3 Succession Plan Updates Every Credit Union Should Con

3 Succession Plan Updates Every Credit Union Should Consider

April 8, 2024

Originally published in CUInsight, authored by Jovilyn Herrick, ViClarity's Senior Director of Client Solutions on March 27, 2024.

Leadership continuity has been on the minds of many in the industry, including credit union regulators. For its part, the National Credit Union Administration (NCUA) has called out inadequate succession planning as a contributor to the credit union system’s ongoing trend of consolidation. What’s more, our team of compliance consultants is hearing of regulators bringing up the topic during exams more frequently.

To satisfy the apparent increase in regulator attention to the matter, credit unions without a succession plan should consider developing one promptly. For those with a plan in place, an update that addresses current workforce realities may be in order.

What follows is a set of questions to guide the revision of an existing credit union succession plan.

1. Does Our Plan Empower the Credit Union to Meet its Leadership Diversity Goals?

Many leadership continuity plans name names. In other words, they outline, by name, who is set to take over the roles and responsibilities of a leader upon their departure. There is nothing inherently wrong with this strategy. However, restricting the options to internal promotions only may stall leadership diversity objectives by preventing a comprehensive search for candidates.

Curating a leadership team that is as representative of the community as possible is one of the surest paths to sustainability and growth. People want to partner with financial institutions that feel welcoming. When a credit union’s top decision makers look and sound like them, prospective members are more inclined to give the cooperative a second look.

One practical way to ensure succession plans are equipped to meet diversity objectives is to provide support and resources for the hiring committee. Organizations like the Credit Union Women’s Leadership Alliance, for example, can be a helpful resource for credit unions under $300 million in assets that are searching for their next generation of leaders.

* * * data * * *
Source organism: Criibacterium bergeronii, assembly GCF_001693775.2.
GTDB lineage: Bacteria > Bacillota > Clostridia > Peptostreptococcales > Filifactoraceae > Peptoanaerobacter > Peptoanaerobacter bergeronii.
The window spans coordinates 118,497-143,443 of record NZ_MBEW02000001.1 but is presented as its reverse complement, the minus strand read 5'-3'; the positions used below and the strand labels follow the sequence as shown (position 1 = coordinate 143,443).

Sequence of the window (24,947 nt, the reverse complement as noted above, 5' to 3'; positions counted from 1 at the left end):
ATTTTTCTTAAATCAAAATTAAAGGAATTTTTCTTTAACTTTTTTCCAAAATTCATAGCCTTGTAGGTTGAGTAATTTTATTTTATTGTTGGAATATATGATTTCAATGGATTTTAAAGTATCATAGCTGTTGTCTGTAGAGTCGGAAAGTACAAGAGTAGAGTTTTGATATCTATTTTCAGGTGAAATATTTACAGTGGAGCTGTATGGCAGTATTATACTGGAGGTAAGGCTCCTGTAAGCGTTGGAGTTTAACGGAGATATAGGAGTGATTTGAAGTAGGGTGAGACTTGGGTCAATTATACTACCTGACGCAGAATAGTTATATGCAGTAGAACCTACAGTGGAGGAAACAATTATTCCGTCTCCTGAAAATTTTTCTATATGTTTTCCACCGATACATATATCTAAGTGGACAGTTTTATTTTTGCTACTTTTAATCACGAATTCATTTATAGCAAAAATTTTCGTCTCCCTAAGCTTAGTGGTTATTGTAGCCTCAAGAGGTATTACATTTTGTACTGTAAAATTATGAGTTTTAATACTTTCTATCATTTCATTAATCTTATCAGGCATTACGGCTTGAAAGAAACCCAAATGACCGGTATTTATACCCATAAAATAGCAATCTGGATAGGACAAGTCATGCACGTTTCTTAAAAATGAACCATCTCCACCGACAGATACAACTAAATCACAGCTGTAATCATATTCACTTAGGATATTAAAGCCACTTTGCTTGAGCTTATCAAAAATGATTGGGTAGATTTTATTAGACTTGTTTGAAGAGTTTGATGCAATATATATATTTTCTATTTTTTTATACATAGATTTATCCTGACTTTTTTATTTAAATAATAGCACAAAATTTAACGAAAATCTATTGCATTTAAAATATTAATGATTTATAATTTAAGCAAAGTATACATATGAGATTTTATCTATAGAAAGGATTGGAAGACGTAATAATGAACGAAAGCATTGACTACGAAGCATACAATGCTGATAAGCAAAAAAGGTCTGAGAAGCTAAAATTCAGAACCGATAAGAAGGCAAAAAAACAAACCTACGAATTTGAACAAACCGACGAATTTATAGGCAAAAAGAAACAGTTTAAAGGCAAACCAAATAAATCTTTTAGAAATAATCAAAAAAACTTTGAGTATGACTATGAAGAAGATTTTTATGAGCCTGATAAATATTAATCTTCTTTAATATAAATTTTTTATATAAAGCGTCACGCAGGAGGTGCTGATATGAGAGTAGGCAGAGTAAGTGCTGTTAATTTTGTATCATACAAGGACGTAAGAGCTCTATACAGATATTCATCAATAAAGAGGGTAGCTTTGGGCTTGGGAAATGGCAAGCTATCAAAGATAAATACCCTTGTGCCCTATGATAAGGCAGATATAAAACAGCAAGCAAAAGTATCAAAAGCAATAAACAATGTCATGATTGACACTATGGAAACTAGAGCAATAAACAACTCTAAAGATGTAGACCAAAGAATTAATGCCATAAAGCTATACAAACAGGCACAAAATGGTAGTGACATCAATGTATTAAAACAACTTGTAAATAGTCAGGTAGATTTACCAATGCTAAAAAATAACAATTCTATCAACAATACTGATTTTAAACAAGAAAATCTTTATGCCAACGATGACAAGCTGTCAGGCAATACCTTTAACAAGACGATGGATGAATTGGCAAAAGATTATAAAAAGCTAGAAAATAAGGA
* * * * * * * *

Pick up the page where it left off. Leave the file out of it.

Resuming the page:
2. Can Our Compensation Package Attract the Right Talent?

For credit unions that anticipate having to look outside the cooperative for a new leader, it will be crucial to understand the going rate for top financial services talent. Credit unions that have been led by the same individuals for decades often find that their top spots come with outdated compensation packages. That is not to say the pay is unfair or even inadequate for the individual in place; it just may not be enough to attract younger generations or leaders from other industries—something that is becoming more common for credit unions today.

To address this need, credit unions may consider adding a recurring market pay analysis to the succession plan. The findings from such an effort will alert the board and others, such as HR and finance, to circumstances in which a C-suite package is too far afield from that of executives leading similar institutions or businesses. In those cases where a major disparity is uncovered, credit unions can budget for incremental increases to the top spot’s salary and benefits until they reach parity with relevant organizations.

3. Is Our Plan Inclusive of All Key Leaders?

Federally chartered credit unions are required to adhere to certain succession planning processes for board members, management officials, executive committee members and supervisory committee members. While smaller credit unions may be exempt from preparing such a comprehensive plan, it remains a best practice to develop strategies to fill vacancies in as many key positions as reasonable.

A credit union’s lead compliance officer is an example of a position frequently overlooked by succession planners. High turnover of these roles, coupled with a lack of incoming talent, makes replacing governance, risk and compliance expertise especially challenging. For that reason, it’s a good idea to have a multi-faceted plan of action in place for filling vacancies in these spots.

Pro Tip: Involve Your Top Talent to Attract Top Talent

Although it can be anguishing to imagine the day when a beloved leader or set of leaders has moved on, planning for the future can also be exciting. Especially for up-and-coming talent with big plans for the credit union, dreaming of what’s next for the cooperative can be highly motivating.

Credit unions should not hesitate to involve rising executives in the succession planning experience. After all, who is more in touch with what it takes to attract and retain the best people than your best people?

If you need help reviewing your current succession plan or establishing one, ViClarity's compliance consulting team can assist. Contact us to learn more!


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